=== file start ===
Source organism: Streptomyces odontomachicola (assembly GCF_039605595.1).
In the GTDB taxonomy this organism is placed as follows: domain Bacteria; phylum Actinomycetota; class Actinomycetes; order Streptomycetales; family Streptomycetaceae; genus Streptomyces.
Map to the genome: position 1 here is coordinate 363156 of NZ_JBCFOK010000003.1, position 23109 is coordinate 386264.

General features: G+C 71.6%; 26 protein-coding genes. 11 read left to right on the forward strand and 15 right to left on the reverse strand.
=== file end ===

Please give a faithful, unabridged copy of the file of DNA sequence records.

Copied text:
Source organism: Streptomyces odontomachicola (assembly GCF_039605595.1).
In the GTDB taxonomy this organism is placed as follows: domain Bacteria; phylum Actinomycetota; class Actinomycetes; order Streptomycetales; family Streptomycetaceae; genus Streptomyces.
Map to the genome: position 1 here is coordinate 363156 of NZ_JBCFOK010000003.1, position 23109 is coordinate 386264.

General features: G+C 71.6%; 26 protein-coding genes. 11 read left to right on the forward strand and 15 right to left on the reverse strand.